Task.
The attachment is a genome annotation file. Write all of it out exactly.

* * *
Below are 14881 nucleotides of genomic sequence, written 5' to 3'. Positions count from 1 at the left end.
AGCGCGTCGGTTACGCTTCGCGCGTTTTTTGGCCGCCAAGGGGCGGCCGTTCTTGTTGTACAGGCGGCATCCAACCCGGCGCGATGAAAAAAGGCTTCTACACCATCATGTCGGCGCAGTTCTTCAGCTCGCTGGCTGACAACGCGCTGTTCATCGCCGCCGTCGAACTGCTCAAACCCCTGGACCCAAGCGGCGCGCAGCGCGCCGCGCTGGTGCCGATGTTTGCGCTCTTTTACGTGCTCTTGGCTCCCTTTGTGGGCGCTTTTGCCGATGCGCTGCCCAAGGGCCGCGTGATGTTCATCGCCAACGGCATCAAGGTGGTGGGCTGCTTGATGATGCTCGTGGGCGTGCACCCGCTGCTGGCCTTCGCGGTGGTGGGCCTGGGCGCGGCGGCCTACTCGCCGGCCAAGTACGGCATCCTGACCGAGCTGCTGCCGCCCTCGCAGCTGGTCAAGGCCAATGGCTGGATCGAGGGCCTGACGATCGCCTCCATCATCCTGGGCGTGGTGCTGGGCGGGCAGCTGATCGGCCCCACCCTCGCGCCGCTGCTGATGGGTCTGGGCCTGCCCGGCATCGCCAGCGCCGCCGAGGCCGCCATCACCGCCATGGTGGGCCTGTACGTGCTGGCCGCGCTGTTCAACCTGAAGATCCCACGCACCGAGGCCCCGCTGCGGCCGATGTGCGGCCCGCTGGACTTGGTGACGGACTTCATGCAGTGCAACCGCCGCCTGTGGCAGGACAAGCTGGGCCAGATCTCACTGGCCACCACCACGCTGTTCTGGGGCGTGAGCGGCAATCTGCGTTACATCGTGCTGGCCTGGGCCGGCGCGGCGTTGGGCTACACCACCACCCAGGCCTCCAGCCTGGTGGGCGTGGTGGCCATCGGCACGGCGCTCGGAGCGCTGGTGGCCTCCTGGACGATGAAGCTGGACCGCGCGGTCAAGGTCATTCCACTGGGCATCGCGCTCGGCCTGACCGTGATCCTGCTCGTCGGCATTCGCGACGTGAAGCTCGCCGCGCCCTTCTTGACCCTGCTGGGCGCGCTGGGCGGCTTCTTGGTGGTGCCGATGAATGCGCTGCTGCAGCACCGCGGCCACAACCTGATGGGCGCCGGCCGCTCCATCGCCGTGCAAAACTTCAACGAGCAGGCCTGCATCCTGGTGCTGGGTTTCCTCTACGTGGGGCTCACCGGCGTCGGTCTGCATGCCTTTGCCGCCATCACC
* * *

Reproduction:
Below are 14881 nucleotides of genomic sequence, written 5' to 3'. Positions count from 1 at the left end.
AGCGCGTCGGTTACGCTTCGCGCGTTTTTTGGCCGCCAAGGGGCGGCCGTTCTTGTTGTACAGGCGGCATCCAACCCGGCGCGATGAAAAAAGGCTTCTACACCATCATGTCGGCGCAGTTCTTCAGCTCGCTGGCTGACAACGCGCTGTTCATCGCCGCCGTCGAACTGCTCAAACCCCTGGACCCAAGCGGCGCGCAGCGCGCCGCGCTGGTGCCGATGTTTGCGCTCTTTTACGTGCTCTTGGCTCCCTTTGTGGGCGCTTTTGCCGATGCGCTGCCCAAGGGCCGCGTGATGTTCATCGCCAACGGCATCAAGGTGGTGGGCTGCTTGATGATGCTCGTGGGCGTGCACCCGCTGCTGGCCTTCGCGGTGGTGGGCCTGGGCGCGGCGGCCTACTCGCCGGCCAAGTACGGCATCCTGACCGAGCTGCTGCCGCCCTCGCAGCTGGTCAAGGCCAATGGCTGGATCGAGGGCCTGACGATCGCCTCCATCATCCTGGGCGTGGTGCTGGGCGGGCAGCTGATCGGCCCCACCCTCGCGCCGCTGCTGATGGGTCTGGGCCTGCCCGGCATCGCCAGCGCCGCCGAGGCCGCCATCACCGCCATGGTGGGCCTGTACGTGCTGGCCGCGCTGTTCAACCTGAAGATCCCACGCACCGAGGCCCCGCTGCGGCCGATGTGCGGCCCGCTGGACTTGGTGACGGACTTCATGCAGTGCAACCGCCGCCTGTGGCAGGACAAGCTGGGCCAGATCTCACTGGCCACCACCACGCTGTTCTGGGGCGTGAGCGGCAATCTGCGTTACATCGTGCTGGCCTGGGCCGGCGCGGCGTTGGGCTACACCACCACCCAGGCCTCCAGCCTGGTGGGCGTGGTGGCCATCGGCACGGCGCTCGGAGCGCTGGTGGCCTCCTGGACGATGAAGCTGGACCGCGCGGTCAAGGTCATTCCACTGGGCATCGCGCTCGGCCTGACCGTGATCCTGCTCGTCGGCATTCGCGACGTGAAGCTCGCCGCGCCCTTCTTGACCCTGCTGGGCGCGCTGGGCGGCTTCTTGGTGGTGCCGATGAATGCGCTGCTGCAGCACCGCGGCCACAACCTGATGGGCGCCGGCCGCTCCATCGCCGTGCAAAACTTCAACGAGCAGGCCTGCATCCTGGTGCTGGGTTTCCTCTACGTGGGGCTCACCGGCGTCGGTCTGCATGCCTTTGCCGCCATCACC